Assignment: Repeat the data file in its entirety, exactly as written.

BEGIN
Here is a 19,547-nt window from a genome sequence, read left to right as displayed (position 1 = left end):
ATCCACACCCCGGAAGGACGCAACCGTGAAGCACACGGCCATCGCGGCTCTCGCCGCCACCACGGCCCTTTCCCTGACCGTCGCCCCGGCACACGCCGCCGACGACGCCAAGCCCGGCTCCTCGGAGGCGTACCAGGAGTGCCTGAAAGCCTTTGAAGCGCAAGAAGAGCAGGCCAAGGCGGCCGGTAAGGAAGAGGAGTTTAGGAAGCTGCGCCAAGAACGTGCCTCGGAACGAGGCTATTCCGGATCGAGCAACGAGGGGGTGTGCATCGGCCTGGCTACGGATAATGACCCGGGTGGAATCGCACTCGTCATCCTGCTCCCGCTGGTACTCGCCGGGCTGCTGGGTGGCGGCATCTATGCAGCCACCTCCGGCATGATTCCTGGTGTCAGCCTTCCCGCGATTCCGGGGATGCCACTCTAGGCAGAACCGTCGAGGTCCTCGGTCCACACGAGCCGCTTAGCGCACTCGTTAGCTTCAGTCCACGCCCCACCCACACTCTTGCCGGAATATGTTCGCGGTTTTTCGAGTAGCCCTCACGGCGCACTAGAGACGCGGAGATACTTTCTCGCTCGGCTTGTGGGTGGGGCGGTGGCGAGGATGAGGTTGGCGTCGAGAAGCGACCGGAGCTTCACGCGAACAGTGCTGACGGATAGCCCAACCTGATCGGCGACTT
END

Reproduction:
Here is a 19,547-nt window from a genome sequence, read left to right as displayed (position 1 = left end):
ATCCACACCCCGGAAGGACGCAACCGTGAAGCACACGGCCATCGCGGCTCTCGCCGCCACCACGGCCCTTTCCCTGACCGTCGCCCCGGCACACGCCGCCGACGACGCCAAGCCCGGCTCCTCGGAGGCGTACCAGGAGTGCCTGAAAGCCTTTGAAGCGCAAGAAGAGCAGGCCAAGGCGGCCGGTAAGGAAGAGGAGTTTAGGAAGCTGCGCCAAGAACGTGCCTCGGAACGAGGCTATTCCGGATCGAGCAACGAGGGGGTGTGCATCGGCCTGGCTACGGATAATGACCCGGGTGGAATCGCACTCGTCATCCTGCTCCCGCTGGTACTCGCCGGGCTGCTGGGTGGCGGCATCTATGCAGCCACCTCCGGCATGATTCCTGGTGTCAGCCTTCCCGCGATTCCGGGGATGCCACTCTAGGCAGAACCGTCGAGGTCCTCGGTCCACACGAGCCGCTTAGCGCACTCGTTAGCTTCAGTCCACGCCCCACCCACACTCTTGCCGGAATATGTTCGCGGTTTTTCGAGTAGCCCTCACGGCGCACTAGAGACGCGGAGATACTTTCTCGCTCGGCTTGTGGGTGGGGCGGTGGCGAGGATGAGGTTGGCGTCGAGAAGCGACCGGAGCTTCACGCGAACAGTGCTGACGGATAGCCCAACCTGATCGGCGACTT